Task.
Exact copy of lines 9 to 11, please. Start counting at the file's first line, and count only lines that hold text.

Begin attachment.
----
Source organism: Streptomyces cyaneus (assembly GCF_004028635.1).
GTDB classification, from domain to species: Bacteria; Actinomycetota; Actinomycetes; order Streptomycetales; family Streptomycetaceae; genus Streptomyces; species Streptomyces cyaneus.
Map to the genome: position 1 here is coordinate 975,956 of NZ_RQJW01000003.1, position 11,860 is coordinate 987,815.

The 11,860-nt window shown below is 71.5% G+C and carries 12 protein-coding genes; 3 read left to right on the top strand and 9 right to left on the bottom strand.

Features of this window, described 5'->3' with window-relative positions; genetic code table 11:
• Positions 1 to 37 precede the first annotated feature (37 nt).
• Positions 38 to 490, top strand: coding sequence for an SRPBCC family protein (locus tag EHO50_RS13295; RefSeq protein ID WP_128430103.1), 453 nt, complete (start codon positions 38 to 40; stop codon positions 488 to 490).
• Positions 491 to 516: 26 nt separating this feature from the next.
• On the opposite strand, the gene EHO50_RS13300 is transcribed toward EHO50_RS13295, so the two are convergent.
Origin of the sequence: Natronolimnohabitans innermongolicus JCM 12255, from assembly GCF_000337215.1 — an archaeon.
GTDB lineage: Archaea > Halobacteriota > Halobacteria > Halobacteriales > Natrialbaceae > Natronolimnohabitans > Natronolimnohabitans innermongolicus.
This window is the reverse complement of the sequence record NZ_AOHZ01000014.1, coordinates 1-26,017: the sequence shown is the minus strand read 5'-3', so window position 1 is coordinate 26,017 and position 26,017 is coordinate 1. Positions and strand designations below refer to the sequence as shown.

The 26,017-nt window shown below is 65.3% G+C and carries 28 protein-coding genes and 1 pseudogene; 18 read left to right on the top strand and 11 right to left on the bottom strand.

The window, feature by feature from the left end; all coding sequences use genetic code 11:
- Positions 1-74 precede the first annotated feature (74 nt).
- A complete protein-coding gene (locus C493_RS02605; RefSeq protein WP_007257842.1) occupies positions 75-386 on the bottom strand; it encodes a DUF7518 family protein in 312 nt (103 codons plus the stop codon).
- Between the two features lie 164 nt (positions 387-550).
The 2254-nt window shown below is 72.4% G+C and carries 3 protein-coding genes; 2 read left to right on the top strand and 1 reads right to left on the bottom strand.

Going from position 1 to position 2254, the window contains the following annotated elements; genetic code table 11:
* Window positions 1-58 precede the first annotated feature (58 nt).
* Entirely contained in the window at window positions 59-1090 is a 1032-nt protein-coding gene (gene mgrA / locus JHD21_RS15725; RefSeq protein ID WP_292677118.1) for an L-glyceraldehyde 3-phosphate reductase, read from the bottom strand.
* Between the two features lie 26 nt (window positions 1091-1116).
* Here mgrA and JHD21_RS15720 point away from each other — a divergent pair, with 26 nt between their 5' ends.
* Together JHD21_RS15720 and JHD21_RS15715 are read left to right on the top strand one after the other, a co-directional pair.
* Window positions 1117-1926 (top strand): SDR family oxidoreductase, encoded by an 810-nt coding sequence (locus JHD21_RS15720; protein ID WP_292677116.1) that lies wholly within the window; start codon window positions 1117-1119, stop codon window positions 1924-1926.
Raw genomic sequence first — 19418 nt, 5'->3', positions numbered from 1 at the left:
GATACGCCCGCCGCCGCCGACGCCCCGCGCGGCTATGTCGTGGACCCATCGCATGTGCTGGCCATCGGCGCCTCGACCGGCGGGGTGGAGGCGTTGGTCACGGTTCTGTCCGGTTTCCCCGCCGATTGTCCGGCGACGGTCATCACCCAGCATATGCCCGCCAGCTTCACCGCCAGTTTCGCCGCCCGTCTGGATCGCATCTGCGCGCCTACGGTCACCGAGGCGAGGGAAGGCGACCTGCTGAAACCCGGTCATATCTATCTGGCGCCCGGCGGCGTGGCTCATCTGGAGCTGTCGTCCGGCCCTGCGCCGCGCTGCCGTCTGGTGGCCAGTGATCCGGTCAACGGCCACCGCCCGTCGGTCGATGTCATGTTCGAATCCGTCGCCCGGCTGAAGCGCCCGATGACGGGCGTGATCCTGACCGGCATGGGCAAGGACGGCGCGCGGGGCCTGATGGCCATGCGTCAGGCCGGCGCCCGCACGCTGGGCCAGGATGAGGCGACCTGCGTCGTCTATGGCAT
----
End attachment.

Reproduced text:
• On the opposite strand, the gene EHO50_RS13300 is transcribed toward EHO50_RS13295, so the two are convergent.
Origin of the sequence: Natronolimnohabitans innermongolicus JCM 12255, from assembly GCF_000337215.1 — an archaeon.
GTDB lineage: Archaea > Halobacteriota > Halobacteria > Halobacteriales > Natrialbaceae > Natronolimnohabitans > Natronolimnohabitans innermongolicus.